The programme on the “The role of local level institutions in reducing vulnerability to natural disasters” builds on the lessons learned from field projects field and expands the scope of analysis and learning to compare between countries and regions and projects as well as between different types of hazards threats and livelihood systems . It is being implemented in collaboration with a range of partners including the Asian Disaster Preparedness Centre (ADPC), University of Cape Town (UCT), The World Food Programme (WFP), and NGOs including CENESTA, GREFCO, LASDEL, as well as local government representatives. The specific objectives of the programme are to:

  1. gather and compare field-based evidence about the role of local organizations and what and how they contribute to disaster risk management; assess how they could be further empowered as key actors in Disaster Risk Management;

  2. elaborate strategies for incorporating disaster prevention and response activities into long-term sustainable rural development strategies.

Greatest emphasis is therefore given to the question who acts on what. As well, importance is given to analysing how local actors have achieved desired results, including what have been common barriers preventing effective performance. For example, capturing the less apparent but nonetheless critical socio-political dynamics existing in rural areas confronted by disasters has enormous potential and offers lessons learned for others. This particular perspective on the roles of different actors and stakeholders has not been given sufficient attention or has been neglected in most past programmes, particularly at the local level. In most cases the focus had rather been limited to what to do.

Activities under the SDAR programme in 2003-04 included a comprehensive analysis of secondary material and nine case studies in different regions (Argentina, Burkina Faso, Honduras, Iran, Mozambique, Niger, Philippines, South Africa, Vietnam) focusing on practical lessons learned and good practice examples of local initiatives/action before, during and after natural hazards. An interregional workshop was held in Rome 31 March to 2 April 2004 for analysis and comparison, and for identifying areas for follow-up.

Interim results

The case studies, undertaken from the bottom-up perspective of communities, confirmed that even though significant and relevant knowledge and know how has been accumulated in the past on what should be done to reduce disaster risks, local capacities to actually implement effective and comprehensive DRM systems are in critically short supply. A particular related challenge is how to assist governments and development agencies in promoting local capacities and mobilizing local organizations to participate actively in the design and implementation of locally adapted disaster risk prevention and management strategies, according to their comparative strengths. They further highlighted that:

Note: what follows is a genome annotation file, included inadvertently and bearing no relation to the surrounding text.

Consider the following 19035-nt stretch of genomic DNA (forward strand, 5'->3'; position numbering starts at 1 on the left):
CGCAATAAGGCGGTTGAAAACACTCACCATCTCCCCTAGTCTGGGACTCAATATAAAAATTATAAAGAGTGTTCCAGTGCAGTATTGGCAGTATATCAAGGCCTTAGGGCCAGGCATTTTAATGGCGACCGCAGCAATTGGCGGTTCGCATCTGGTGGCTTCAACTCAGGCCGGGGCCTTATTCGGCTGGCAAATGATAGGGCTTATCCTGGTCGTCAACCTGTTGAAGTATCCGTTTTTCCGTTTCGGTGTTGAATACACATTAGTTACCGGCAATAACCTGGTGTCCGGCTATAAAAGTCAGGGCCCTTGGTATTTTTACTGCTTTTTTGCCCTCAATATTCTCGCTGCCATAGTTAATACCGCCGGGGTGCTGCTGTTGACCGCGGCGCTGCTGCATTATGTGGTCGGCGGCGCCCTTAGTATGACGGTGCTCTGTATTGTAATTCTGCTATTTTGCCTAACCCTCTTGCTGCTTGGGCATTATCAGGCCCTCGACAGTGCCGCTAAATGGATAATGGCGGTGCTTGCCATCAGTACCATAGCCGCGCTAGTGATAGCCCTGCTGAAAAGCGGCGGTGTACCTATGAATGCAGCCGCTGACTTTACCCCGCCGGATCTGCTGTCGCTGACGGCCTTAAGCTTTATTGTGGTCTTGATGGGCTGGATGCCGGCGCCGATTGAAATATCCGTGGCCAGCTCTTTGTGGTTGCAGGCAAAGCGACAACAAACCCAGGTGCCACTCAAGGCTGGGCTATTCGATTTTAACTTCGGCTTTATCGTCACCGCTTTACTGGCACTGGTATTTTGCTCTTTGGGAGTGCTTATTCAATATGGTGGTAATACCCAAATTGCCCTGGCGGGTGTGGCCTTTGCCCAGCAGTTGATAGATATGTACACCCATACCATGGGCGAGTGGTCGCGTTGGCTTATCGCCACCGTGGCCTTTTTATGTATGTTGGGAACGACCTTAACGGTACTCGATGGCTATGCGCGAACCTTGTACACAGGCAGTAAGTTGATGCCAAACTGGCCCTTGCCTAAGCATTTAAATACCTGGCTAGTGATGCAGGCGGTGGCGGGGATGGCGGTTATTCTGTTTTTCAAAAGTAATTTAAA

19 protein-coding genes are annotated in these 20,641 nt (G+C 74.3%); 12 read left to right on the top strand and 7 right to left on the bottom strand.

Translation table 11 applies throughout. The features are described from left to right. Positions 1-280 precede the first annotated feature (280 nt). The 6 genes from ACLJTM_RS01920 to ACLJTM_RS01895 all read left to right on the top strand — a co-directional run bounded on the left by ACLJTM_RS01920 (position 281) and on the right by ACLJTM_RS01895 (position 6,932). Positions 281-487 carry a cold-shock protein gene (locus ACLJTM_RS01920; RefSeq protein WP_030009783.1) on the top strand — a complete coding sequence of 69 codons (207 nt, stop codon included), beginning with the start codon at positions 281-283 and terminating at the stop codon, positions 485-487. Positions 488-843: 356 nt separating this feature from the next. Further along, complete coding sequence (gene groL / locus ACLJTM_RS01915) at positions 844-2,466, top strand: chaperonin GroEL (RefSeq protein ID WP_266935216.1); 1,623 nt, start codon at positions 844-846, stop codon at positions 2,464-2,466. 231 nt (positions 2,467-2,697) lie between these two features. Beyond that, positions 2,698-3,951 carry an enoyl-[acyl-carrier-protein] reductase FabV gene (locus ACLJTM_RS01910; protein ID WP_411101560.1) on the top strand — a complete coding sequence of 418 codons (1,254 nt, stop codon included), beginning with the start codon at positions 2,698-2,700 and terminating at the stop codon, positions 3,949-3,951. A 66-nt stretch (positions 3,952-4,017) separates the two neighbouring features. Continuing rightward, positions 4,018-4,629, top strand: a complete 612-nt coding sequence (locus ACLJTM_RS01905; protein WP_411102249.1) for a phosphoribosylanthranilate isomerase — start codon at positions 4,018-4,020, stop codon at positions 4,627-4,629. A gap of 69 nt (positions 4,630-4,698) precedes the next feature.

1. Even when they are in place, formal DRM systems often do not reach out to the most vulnerable communities which, to a large extent, are forced to respond to hazards on the basis of their own strengths in an adaptive but often effective manner;
  2. DRM requires a combination of “top-down” and “bottom-up” approaches to reduce risk and make disaster response and rehabilitation more effective. Effective coordination systems benefit from decentralized governance, once clearly defined roles and capacities of local government are in place;
  3. DRM systems should be perceived as an integral part of regular sustainable development policies and programs. In order to get there a set of key framework conditions are necessary (see box below)

Framework Conditions to better Integrate DRM with Long-Term Development Planning

  • Inclusion of disaster prevention and mitigation components in rural development plans (retrofitting of rural sector development plans with DRM components), and planning tools such as CCAs and UNDAF;
  • Disaster preparedness and contingency planning at district and community levels;
  • Vertical and horizontal communication and coordination mechanisms;
  • Social capital formation, and enhancing social safety nets;
  • Integrated land use and watershed management strategies;
  • Management of conflict over access to natural resources;
  • Improved vulnerability assessments and vulnerability monitoring;
  • Targeting vulnerable groups;
  • Financial services factoring risks associated to natural disasters
  • “Mixed" Early warning systems and outreach out strategies;
  • Community training and public awareness (starting from local perceptions of natural disasters)
  • Recognize and enhance local knowledge, specifically on: risk identification and monitoring, risk mitigation strategies, early warning, conflict resolution,